Volunteering, or giving unselfishly of your time, abilities, and resources, doesn’t have an age limit whether someone is young or “more mature”. As a Girl Scout, I volunteered in a nursing home to work toward a badge. Not the most inspiring place. I did learn several things and appreciated most when the time came to leave for the day. Later, while working in a learning hospital, I volunteered evenings in a children’s ward. I remember most reading to an 8 year old burn victim, whose mother couldn’t bear to come visit her. I couldn’t imagine the mental, as well as the physical pain, this young girl went through. Again, it made me appreciate my blessings. So far, this doesn’t seem to encourage someone to volunteer, but I hope that I made a difference. When you volunteer, you’re affecting your own life and someone else’s.
As a young mother, I volunteered in church, Girl Scouts, Boy Scouts, and school classes. These all provided ample opportunity for teaching, learning, assisting, and working with various age children and adults. It helps you to get to know teachers, administrators and other parents better.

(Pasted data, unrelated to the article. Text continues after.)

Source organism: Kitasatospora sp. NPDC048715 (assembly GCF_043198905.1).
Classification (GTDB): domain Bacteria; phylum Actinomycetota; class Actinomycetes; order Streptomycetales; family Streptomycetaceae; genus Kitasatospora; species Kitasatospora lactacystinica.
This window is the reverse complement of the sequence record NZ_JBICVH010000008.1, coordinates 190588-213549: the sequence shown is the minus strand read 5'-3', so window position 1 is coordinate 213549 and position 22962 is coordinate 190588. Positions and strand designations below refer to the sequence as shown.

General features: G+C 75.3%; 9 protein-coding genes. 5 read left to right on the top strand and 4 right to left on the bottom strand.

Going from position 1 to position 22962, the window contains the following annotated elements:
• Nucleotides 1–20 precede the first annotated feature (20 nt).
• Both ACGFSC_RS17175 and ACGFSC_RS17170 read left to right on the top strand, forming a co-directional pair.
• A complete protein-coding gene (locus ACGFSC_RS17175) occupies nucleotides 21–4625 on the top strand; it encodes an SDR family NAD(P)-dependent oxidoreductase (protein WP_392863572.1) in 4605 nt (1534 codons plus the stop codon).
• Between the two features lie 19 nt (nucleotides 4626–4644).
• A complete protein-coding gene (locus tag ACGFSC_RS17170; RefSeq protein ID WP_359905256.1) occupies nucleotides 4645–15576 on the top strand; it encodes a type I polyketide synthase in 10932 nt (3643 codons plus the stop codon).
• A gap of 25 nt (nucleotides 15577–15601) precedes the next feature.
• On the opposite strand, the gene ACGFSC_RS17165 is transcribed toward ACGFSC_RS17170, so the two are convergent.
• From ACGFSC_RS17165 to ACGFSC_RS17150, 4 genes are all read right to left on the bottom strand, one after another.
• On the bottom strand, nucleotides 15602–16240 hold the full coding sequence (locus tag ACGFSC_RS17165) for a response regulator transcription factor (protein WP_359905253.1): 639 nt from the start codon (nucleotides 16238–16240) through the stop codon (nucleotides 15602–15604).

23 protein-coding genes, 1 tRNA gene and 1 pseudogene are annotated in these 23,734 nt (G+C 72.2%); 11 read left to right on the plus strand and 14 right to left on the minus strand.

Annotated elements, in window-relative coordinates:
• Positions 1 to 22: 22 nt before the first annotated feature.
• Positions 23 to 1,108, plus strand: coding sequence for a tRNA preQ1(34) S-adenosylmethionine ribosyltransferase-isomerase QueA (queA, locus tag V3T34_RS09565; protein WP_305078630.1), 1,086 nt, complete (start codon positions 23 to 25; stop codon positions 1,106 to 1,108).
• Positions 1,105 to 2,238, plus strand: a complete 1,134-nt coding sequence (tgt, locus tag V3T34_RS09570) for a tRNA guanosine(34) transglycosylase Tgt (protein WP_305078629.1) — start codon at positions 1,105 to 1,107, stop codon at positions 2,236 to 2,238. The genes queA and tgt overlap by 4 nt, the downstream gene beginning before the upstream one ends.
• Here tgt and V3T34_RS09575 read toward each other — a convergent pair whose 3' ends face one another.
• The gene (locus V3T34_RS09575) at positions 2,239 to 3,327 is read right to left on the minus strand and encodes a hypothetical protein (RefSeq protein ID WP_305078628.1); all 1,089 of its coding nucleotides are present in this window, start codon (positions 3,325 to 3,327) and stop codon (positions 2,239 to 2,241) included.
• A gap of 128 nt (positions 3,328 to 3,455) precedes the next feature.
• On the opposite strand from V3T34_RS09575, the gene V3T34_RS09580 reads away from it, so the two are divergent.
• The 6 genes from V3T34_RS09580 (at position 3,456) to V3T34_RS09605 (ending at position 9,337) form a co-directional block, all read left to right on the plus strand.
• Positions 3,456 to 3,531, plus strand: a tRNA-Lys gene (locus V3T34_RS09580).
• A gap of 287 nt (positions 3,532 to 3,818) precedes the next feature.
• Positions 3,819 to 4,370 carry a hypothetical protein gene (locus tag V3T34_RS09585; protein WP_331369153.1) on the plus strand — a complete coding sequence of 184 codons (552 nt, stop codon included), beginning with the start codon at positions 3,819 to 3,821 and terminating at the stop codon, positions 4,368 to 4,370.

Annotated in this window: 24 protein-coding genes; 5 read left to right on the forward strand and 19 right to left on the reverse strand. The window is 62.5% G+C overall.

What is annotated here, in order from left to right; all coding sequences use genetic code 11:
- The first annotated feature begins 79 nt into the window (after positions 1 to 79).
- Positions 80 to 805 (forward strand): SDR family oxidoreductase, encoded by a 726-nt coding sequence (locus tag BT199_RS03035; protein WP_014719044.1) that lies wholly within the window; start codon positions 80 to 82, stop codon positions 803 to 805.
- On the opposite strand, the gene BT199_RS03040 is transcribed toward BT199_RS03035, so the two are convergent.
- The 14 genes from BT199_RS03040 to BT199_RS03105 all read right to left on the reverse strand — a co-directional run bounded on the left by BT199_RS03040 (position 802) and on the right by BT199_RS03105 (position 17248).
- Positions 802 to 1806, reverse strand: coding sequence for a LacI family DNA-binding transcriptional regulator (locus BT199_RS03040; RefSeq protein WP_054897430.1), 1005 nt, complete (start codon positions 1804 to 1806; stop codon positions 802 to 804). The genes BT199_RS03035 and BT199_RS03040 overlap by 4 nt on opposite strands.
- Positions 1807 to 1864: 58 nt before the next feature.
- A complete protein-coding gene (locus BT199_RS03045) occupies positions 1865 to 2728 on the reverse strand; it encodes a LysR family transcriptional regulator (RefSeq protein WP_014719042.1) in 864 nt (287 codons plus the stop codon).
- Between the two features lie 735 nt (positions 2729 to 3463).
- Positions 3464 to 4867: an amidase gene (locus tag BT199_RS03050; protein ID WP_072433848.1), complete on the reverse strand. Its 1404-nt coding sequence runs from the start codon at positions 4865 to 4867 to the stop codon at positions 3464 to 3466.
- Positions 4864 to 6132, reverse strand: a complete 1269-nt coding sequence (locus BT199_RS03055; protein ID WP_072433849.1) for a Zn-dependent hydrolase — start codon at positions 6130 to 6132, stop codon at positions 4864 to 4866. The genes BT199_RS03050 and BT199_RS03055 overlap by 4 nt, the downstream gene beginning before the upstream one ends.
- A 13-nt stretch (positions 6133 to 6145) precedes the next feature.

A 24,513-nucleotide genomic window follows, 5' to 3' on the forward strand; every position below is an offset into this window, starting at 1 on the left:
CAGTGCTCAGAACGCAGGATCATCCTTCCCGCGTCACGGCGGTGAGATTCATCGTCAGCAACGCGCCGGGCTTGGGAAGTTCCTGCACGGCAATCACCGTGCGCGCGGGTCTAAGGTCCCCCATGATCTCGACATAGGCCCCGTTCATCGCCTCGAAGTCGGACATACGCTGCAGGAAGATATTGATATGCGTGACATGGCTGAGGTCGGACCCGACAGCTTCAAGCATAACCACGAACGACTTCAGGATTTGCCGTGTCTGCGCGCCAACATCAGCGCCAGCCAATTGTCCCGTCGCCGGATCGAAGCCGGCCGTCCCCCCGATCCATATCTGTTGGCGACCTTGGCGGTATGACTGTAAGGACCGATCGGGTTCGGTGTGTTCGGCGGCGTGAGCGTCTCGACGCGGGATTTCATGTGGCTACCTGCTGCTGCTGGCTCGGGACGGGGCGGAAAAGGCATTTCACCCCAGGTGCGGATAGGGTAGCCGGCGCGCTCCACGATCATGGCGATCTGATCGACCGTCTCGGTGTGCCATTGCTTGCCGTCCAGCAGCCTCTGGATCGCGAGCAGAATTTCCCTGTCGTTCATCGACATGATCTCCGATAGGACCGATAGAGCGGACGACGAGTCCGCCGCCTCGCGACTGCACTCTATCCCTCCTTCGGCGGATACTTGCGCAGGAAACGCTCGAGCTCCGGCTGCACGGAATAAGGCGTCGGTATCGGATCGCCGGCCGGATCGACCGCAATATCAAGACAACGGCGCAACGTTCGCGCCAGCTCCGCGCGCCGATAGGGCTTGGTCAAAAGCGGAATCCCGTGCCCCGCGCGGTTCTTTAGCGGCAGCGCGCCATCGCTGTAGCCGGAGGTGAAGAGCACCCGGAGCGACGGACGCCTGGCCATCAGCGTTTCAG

As my children grew, I continued to volunteer in church helping in the nursery, with dinners, flowers, and helping out in various ways. This is one place I’ve continuously volunteered, and still do.
Not long ago, a friend of mine suggested I volunteer at one of the local hospitals. There was an orientation program with a tour of the hospital. I’m able to volunteer where I’d like to, for as many or as few hours, as often as I want. I volunteer in the Cardio Vascular unit. It’s not a difficult job, and it’s had its’ perks. I enjoy piecing and quilting. I had the opportunity to meet a lady who has won several awards at local quilt shows, and we’ve become friends. I also met a woman who does long arm quilting for people. We had a lot to talk about. My main responsibility is to escort patients to areas where they have appointments, provide a wheelchair if one is needed, and help people find various locations in the hospital. Even walking down the hall, you may see someone who is not sure where they’re going and appreciate help with directions. It also helps you to realize how well off you are, understand difficulties other people have, and count your blessings.
No matter where you volunteer, church, a class, a hospital, nursing home, homeless shelter, food pantry or an organization, you do make a difference. Quite often you realize abilities and talents that may have been hidden or forgotten. When you realize you’ve made a difference, learned something about yourself or someone else, or see things in a different light, that’s when you also feel satisfaction.